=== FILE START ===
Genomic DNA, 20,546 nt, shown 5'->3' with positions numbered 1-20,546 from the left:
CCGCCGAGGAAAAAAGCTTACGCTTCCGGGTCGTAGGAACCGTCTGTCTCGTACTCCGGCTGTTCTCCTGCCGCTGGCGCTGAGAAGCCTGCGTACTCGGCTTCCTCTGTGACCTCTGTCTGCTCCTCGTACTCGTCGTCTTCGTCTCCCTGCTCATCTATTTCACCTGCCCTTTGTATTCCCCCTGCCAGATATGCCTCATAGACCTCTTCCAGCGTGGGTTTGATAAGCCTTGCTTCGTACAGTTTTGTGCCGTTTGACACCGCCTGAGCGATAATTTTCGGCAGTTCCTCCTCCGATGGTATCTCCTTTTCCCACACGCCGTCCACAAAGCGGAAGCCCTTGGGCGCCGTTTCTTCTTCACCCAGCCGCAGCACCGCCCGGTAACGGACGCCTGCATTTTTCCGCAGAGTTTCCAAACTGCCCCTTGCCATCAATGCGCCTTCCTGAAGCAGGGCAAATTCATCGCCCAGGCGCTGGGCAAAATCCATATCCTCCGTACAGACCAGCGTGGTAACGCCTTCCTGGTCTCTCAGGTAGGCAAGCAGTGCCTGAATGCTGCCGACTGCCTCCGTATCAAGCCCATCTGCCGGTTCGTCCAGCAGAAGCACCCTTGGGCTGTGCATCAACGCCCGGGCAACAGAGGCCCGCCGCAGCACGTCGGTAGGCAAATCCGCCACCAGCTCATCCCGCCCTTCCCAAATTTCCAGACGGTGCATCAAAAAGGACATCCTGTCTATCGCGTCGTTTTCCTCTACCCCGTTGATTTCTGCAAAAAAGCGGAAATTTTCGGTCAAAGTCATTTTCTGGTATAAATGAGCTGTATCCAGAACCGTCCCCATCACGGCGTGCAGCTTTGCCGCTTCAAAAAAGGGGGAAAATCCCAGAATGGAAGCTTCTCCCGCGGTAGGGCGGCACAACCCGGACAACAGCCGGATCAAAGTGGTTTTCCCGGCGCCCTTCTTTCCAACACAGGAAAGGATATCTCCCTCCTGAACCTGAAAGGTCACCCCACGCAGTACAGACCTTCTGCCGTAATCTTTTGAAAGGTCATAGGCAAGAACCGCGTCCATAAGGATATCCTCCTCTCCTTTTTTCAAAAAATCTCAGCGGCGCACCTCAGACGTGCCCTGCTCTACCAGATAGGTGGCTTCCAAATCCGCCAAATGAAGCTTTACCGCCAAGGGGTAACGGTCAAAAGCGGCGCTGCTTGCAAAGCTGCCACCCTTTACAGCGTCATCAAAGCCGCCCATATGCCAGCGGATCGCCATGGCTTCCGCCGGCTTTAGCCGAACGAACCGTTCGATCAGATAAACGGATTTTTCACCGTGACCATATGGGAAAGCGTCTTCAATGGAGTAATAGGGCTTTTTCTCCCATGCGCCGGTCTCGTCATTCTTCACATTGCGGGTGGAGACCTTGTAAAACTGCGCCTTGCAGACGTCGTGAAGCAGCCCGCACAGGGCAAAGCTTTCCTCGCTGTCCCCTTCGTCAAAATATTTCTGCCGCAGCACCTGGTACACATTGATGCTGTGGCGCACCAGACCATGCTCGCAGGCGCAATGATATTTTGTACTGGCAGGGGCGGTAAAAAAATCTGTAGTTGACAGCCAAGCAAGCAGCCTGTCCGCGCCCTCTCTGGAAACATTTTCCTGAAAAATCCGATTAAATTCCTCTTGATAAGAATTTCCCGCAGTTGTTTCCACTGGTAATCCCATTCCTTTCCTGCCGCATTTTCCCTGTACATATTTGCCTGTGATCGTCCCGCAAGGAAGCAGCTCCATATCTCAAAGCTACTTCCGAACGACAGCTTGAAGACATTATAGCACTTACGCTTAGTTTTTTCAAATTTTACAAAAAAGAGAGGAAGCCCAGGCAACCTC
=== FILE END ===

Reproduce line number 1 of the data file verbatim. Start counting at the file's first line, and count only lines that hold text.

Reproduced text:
Genomic DNA, 20,546 nt, shown 5'->3' with positions numbered 1-20,546 from the left: